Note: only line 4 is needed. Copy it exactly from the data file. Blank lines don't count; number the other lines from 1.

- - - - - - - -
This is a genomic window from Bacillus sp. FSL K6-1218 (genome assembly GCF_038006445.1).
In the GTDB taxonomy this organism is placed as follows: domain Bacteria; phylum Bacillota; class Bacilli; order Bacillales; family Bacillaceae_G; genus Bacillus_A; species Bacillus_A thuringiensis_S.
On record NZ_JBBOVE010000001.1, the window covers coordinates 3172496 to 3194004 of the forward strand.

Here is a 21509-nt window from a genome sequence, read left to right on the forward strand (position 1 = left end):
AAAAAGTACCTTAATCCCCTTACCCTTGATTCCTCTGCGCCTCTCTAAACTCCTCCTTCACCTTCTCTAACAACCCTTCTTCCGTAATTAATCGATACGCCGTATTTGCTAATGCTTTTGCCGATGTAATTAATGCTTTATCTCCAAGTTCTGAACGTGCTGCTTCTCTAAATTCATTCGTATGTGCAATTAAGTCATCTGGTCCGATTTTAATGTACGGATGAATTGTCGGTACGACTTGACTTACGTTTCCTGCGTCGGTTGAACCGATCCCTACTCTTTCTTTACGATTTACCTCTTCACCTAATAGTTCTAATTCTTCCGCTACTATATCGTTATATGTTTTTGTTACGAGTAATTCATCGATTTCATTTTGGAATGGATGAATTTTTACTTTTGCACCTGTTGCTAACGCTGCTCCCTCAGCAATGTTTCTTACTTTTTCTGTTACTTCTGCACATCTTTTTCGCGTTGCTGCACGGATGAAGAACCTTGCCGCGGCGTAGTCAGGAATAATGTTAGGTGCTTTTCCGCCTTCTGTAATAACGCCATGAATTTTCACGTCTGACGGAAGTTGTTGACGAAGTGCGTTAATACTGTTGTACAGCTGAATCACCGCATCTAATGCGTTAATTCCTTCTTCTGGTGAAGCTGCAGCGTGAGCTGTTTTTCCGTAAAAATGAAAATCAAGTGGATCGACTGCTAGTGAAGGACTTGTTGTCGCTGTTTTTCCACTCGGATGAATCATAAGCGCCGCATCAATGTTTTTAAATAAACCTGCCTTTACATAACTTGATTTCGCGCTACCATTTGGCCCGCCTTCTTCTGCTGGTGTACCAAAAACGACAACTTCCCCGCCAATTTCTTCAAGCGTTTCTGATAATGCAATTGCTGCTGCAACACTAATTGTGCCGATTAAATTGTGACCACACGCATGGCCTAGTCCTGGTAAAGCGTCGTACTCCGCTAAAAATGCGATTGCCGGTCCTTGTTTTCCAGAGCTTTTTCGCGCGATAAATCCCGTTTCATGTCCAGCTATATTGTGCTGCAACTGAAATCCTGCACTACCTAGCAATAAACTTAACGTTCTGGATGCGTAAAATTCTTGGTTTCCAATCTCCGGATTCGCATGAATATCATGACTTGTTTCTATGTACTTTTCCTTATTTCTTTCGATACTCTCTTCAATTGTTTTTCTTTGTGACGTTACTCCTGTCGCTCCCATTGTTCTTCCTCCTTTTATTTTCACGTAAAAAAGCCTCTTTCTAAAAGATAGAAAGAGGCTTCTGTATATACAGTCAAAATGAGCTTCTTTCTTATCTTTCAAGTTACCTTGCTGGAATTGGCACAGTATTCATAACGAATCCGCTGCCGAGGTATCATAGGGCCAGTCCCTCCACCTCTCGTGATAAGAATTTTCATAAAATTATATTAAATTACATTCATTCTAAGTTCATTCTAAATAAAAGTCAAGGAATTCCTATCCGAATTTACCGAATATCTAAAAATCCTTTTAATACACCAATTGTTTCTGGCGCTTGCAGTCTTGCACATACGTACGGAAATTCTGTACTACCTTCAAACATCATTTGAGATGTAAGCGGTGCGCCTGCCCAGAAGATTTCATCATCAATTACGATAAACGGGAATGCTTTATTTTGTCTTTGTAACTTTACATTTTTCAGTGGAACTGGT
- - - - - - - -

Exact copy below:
Here is a 21509-nt window from a genome sequence, read left to right on the forward strand (position 1 = left end):